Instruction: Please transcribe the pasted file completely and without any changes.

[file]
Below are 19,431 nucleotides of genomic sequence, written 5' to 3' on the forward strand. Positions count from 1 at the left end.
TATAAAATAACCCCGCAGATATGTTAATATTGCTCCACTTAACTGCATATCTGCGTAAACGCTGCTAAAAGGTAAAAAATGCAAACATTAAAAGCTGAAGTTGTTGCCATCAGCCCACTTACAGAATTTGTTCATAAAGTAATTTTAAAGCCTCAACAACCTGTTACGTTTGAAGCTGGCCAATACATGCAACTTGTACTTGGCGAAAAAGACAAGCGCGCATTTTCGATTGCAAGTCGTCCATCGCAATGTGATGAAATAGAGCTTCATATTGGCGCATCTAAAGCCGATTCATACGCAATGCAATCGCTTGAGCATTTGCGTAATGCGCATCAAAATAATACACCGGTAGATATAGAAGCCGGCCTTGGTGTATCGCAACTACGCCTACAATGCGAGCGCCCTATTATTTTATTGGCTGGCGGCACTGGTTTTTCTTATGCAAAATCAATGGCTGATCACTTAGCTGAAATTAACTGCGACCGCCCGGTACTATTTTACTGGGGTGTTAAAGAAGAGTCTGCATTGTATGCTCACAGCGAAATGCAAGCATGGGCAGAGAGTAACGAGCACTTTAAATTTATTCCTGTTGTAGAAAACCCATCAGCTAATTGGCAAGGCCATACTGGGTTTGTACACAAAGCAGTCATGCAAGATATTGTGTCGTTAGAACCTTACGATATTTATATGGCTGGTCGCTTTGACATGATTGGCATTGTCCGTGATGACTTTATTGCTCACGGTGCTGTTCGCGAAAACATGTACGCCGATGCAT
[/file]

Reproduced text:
Below are 19,431 nucleotides of genomic sequence, written 5' to 3' on the forward strand. Positions count from 1 at the left end.
TATAAAATAACCCCGCAGATATGTTAATATTGCTCCACTTAACTGCATATCTGCGTAAACGCTGCTAAAAGGTAAAAAATGCAAACATTAAAAGCTGAAGTTGTTGCCATCAGCCCACTTACAGAATTTGTTCATAAAGTAATTTTAAAGCCTCAACAACCTGTTACGTTTGAAGCTGGCCAATACATGCAACTTGTACTTGGCGAAAAAGACAAGCGCGCATTTTCGATTGCAAGTCGTCCATCGCAATGTGATGAAATAGAGCTTCATATTGGCGCATCTAAAGCCGATTCATACGCAATGCAATCGCTTGAGCATTTGCGTAATGCGCATCAAAATAATACACCGGTAGATATAGAAGCCGGCCTTGGTGTATCGCAACTACGCCTACAATGCGAGCGCCCTATTATTTTATTGGCTGGCGGCACTGGTTTTTCTTATGCAAAATCAATGGCTGATCACTTAGCTGAAATTAACTGCGACCGCCCGGTACTATTTTACTGGGGTGTTAAAGAAGAGTCTGCATTGTATGCTCACAGCGAAATGCAAGCATGGGCAGAGAGTAACGAGCACTTTAAATTTATTCCTGTTGTAGAAAACCCATCAGCTAATTGGCAAGGCCATACTGGGTTTGTACACAAAGCAGTCATGCAAGATATTGTGTCGTTAGAACCTTACGATATTTATATGGCTGGTCGCTTTGACATGATTGGCATTGTCCGTGATGACTTTATTGCTCACGGTGCTGTTCGCGAAAACATGTACGCCGATGCAT